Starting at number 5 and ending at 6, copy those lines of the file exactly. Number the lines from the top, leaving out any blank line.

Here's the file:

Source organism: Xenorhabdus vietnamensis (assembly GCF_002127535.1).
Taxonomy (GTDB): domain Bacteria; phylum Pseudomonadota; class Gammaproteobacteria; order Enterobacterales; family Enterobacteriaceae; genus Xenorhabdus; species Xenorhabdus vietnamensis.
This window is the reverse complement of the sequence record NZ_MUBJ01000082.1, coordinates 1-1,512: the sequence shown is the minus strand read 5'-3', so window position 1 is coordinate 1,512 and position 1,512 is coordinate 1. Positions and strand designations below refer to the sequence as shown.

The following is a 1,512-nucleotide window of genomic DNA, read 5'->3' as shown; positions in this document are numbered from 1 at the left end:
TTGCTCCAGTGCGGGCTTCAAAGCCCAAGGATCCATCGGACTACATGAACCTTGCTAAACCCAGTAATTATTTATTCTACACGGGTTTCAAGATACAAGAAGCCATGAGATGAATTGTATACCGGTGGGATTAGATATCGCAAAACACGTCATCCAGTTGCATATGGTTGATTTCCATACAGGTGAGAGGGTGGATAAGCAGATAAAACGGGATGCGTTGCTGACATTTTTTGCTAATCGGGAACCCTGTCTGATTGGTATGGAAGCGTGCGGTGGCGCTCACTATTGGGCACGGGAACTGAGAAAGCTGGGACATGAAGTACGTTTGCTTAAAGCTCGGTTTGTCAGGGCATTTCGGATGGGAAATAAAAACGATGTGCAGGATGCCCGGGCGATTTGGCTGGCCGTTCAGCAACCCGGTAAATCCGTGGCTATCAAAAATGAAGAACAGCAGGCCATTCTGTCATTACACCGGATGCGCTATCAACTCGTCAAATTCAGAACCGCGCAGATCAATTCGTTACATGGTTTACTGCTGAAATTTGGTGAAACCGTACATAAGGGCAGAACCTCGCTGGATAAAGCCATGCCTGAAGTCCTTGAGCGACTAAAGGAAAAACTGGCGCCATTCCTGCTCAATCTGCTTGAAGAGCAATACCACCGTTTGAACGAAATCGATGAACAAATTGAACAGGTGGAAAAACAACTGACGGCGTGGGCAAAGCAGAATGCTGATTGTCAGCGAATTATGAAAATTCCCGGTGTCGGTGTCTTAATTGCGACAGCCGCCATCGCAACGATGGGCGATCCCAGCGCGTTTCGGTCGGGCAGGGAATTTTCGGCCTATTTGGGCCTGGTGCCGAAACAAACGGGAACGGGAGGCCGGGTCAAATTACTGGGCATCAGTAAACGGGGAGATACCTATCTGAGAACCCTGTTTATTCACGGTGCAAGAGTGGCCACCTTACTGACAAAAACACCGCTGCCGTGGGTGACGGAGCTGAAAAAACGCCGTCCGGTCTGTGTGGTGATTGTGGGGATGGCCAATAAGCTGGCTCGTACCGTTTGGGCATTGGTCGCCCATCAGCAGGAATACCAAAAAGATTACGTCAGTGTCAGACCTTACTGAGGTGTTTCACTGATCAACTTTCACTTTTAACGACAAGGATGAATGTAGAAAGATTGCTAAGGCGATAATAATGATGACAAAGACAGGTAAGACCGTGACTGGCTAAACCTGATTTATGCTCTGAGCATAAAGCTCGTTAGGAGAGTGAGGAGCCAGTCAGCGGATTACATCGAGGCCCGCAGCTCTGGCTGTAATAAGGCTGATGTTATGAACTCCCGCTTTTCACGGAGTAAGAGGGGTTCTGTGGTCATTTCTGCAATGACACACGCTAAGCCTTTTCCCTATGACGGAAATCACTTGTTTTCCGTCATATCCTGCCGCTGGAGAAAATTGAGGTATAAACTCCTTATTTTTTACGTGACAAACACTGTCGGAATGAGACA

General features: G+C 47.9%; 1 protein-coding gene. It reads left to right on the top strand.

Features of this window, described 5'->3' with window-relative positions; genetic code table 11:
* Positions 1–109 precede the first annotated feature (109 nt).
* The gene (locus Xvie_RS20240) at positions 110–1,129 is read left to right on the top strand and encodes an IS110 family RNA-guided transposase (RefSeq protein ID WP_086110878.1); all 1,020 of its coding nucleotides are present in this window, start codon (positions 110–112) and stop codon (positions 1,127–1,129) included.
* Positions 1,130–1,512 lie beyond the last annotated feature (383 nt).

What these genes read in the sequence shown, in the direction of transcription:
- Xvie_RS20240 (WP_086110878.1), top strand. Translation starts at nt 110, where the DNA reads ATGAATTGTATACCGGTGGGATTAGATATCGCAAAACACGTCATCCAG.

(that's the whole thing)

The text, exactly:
TTGCTCCAGTGCGGGCTTCAAAGCCCAAGGATCCATCGGACTACATGAACCTTGCTAAACCCAGTAATTATTTATTCTACACGGGTTTCAAGATACAAGAAGCCATGAGATGAATTGTATACCGGTGGGATTAGATATCGCAAAACACGTCATCCAGTTGCATATGGTTGATTTCCATACAGGTGAGAGGGTGGATAAGCAGATAAAACGGGATGCGTTGCTGACATTTTTTGCTAATCGGGAACCCTGTCTGATTGGTATGGAAGCGTGCGGTGGCGCTCACTATTGGGCACGGGAACTGAGAAAGCTGGGACATGAAGTACGTTTGCTTAAAGCTCGGTTTGTCAGGGCATTTCGGATGGGAAATAAAAACGATGTGCAGGATGCCCGGGCGATTTGGCTGGCCGTTCAGCAACCCGGTAAATCCGTGGCTATCAAAAATGAAGAACAGCAGGCCATTCTGTCATTACACCGGATGCGCTATCAACTCGTCAAATTCAGAACCGCGCAGATCAATTCGTTACATGGTTTACTGCTGAAATTTGGTGAAACCGTACATAAGGGCAGAACCTCGCTGGATAAAGCCATGCCTGAAGTCCTTGAGCGACTAAAGGAAAAACTGGCGCCATTCCTGCTCAATCTGCTTGAAGAGCAATACCACCGTTTGAACGAAATCGATGAACAAATTGAACAGGTGGAAAAACAACTGACGGCGTGGGCAAAGCAGAATGCTGATTGTCAGCGAATTATGAAAATTCCCGGTGTCGGTGTCTTAATTGCGACAGCCGCCATCGCAACGATGGGCGATCCCAGCGCGTTTCGGTCGGGCAGGGAATTTTCGGCCTATTTGGGCCTGGTGCCGAAACAAACGGGAACGGGAGGCCGGGTCAAATTACTGGGCATCAGTAAACGGGGAGATACCTATCTGAGAACCCTGTTTATTCACGGTGCAAGAGTGGCCACCTTACTGACAAAAACACCGCTGCCGTGGGTGACGGAGCTGAAAAAACGCCGTCCGGTCTGTGTGGTGATTGTGGGGATGGCCAATAAGCTGGCTCGTACCGTTTGGGCATTGGTCGCCCATCAGCAGGAATACCAAAAAGATTACGTCAGTGTCAGACCTTACTGAGGTGTTTCACTGATCAACTTTCACTTTTAACGACAAGGATGAATGTAGAAAGATTGCTAAGGCGATAATAATGATGACAAAGACAGGTAAGACCGTGACTGGCTAAACCTGATTTATGCTCTGAGCATAAAGCTCGTTAGGAGAGTGAGGAGCCAGTCAGCGGATTACATCGAGGCCCGCAGCTCTGGCTGTAATAAGGCTGATGTTATGAACTCCCGCTTTTCACGGAGTAAGAGGGGTTCTGTGGTCATTTCTGCAATGACACACGCTAAGCCTTTTCCCTATGACGGAAATCACTTGTTTTCCGTCATATCCTGCCGCTGGAGAAAATTGAGGTATAAACTCCTTATTTTTTACGTGACAAACACTGTCGGAATGAGACA

General features: G+C 47.9%; 1 protein-coding gene. It reads left to right on the top strand.